U-M musical theatre famous “senior entrance” addresses new normal, BLM and college survival | Arts & Culture

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U-M musical theatre famous “senior entrance” addresses new normal, BLM and college survival

U-M musical theatre famous “senior entrance” addresses new normal, BLM and college survival

In one dazzling performance, this year's musical theatre "senior entrance" addresses the challenges presented by the pandemic and social injustices.

What can you expect from musical theatre seniors after a summer in quarantine? You may expect to see song and dance, extreme cheerfulness, or even a flash mob.

What you may not expect are all of those elements added to four months of living ‘socially distant’ through computer screens. Over the summer, they have also witnessed national protests for social justice. Just like everything else, the University of Michigan’s Musical Theatre department’s “senior entrance” was a little bit different this year. 

Started in 2007 by the class that included heavyweights Benj Pasek and Justin Paul, the senior entrance is a way for senior students at the U-M’s Schools of Music, Theatre & Dance’s leading Musical Theatre department to welcome the new freshman class. 

Usually an in-person performance, this year’s senior entrance took the form of a flash mob performance released on YouTube. In the video, students channel the challenges presented by the pandemic and social injustices in a dazzling performance, dancing their way through the law quad, on the steps of Hill Auditorium, and down through Ann Arbor’s iconic State and Liberty intersection. 

Organizing the video required nearly 5 months of planning. The seniors—directed by peers Samuel Faulkner and Madison McBride—originally were optimistic that they’d be able to do an in-person performance by the fall. However, by mid-June the students made the decision to film it.

“Our work in Ann Arbor began on August 2nd and really didn’t stop until the 27th,” Faulkner said. 

They took care to follow the CDC guidelines and the weather, making sure to catch the sun at the right time. 

“The senior entrance has always been a sort of love letter to our department and the Michigan experience, so we wanted to lean into that by setting the numbers at all of our favorite campus spots.” 

U-M seniors Samuel Falkner and Madison McBride were the directors of the musical theatre class of 2021 “student entrance” video.

Ann-Arbor filmmaker Nick Beardslee shot and edited the video, working with the students to execute their overall vision for the project. 

True to the tradition, this year’s senior entrance adds new, witty lyrics to tunes from popular musicals including ‘A Chorus Line’, ‘Moulin Rouge’ and ‘Hamilton’.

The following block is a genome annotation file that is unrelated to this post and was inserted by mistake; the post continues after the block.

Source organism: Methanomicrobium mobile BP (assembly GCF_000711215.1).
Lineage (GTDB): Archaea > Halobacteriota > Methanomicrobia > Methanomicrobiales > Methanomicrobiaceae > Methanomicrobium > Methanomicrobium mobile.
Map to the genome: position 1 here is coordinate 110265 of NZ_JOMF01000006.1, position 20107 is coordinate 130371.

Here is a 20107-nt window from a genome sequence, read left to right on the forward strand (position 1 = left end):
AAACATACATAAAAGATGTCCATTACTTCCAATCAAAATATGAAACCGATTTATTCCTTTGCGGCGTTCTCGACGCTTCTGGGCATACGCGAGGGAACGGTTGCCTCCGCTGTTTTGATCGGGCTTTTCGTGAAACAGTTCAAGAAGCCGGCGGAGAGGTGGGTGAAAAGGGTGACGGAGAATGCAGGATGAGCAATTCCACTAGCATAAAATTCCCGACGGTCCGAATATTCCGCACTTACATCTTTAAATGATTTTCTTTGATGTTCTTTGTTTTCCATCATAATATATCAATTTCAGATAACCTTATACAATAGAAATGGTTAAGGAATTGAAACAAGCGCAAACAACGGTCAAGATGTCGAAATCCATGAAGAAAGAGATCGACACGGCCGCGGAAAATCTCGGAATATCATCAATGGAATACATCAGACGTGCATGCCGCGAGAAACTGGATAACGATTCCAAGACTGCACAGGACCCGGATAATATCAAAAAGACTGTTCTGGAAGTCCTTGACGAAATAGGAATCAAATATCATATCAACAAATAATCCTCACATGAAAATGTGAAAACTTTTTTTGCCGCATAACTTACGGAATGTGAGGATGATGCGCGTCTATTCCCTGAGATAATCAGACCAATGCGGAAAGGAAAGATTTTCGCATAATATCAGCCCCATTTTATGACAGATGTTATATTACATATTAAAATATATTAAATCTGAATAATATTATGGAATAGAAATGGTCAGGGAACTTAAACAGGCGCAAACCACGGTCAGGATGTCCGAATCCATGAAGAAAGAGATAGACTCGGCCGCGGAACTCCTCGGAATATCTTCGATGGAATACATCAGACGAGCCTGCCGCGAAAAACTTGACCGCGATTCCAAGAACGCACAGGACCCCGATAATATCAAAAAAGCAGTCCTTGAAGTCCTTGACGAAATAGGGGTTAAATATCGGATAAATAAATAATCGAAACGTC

Naturally, this year is summed up by an ode to Frozen’s “For the First Time in Forever”. In front of North Quad, students lament lost summer opportunities and living in isolation and uncertainty, singing that 2020 might be “the worst time, and I’d never repeat it in my life”.

There’s also the call to bring diversity and inclusion front-and-center in the arts. McBride was a driving force in using the performance to send messages of anti-racism and BIPOC representation within the performing arts. During a ‘Kinky Boots’-inspired segment, students break into groups of different identities, singing:

It’s time to change the game ‘cuz it’s been slackin’

It’s time to change the game ‘cuz it’s been taxin’

We’re here to bring the color that’s been lacking.

For these students, theatre is the stage for both criticism and support. Much of the performance is aimed at letting the incoming students know that this is where they’ll feel seen and validated. Additionally, Faulkner said the message isn’t just for U-M freshmen.

“We’re welcoming this year’s freshmen, but also reaching outside our own community and telling young artists everywhere that there is space for them in the field of musical theatre.”

It’s the sort of community that is fostered by the small program. The musical theatre department takes about 23 students per year, making it one of the most competitive programs at the university. 

The unpredictable year has certainly changed the way this class of 2021 will perform, but their voices still will be heard. 

“I’m so proud of the musical theatre class of 2021,” said Vincent Cardinal, department chair. “In the face of enormous setbacks to the theatre and film industry, the ingenuity, sense of social responsibility and tenacity of the emerging generation is a reason to hope.”

U-M School of Music, Theatre & Dance